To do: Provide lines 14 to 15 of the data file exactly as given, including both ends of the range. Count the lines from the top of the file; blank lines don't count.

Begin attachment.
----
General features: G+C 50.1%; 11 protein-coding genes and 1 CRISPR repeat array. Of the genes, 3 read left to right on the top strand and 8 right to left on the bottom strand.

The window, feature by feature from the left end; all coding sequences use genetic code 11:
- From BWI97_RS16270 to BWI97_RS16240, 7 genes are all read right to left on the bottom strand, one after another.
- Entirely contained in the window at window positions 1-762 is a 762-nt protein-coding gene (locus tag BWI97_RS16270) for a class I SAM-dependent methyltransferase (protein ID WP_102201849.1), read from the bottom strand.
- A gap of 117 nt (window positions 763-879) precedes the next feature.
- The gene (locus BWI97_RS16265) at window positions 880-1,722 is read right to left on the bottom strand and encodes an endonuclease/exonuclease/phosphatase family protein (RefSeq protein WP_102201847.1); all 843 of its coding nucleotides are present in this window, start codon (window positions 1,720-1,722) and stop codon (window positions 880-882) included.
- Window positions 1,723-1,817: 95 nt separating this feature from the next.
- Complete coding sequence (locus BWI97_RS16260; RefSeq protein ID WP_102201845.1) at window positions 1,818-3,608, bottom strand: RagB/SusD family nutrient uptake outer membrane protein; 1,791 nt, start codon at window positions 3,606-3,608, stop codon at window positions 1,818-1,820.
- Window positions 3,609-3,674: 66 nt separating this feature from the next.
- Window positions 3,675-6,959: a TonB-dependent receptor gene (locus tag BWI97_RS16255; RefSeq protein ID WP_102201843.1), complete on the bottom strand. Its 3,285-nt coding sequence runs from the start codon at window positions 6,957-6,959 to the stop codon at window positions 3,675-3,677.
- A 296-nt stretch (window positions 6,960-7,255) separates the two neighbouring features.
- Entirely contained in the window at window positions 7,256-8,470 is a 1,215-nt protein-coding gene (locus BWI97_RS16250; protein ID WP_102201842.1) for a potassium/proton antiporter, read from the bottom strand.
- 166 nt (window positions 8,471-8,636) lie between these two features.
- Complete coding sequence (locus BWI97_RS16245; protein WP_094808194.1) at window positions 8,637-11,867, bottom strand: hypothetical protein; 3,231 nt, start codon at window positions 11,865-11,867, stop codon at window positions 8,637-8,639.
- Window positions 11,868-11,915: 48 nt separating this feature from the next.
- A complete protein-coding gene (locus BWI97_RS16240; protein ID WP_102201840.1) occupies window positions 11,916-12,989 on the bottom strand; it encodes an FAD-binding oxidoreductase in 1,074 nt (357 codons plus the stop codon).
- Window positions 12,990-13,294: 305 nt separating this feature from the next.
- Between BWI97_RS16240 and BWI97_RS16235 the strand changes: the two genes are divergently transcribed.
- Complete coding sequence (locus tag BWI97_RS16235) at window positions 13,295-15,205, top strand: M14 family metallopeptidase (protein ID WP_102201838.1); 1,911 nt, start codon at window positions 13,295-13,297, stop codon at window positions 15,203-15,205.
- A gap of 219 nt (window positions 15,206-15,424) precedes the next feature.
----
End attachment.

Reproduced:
- Complete coding sequence (locus BWI97_RS16245; protein WP_094808194.1) at window positions 8,637-11,867, bottom strand: hypothetical protein; 3,231 nt, start codon at window positions 11,865-11,867, stop codon at window positions 8,637-8,639.
- Window positions 11,868-11,915: 48 nt separating this feature from the next.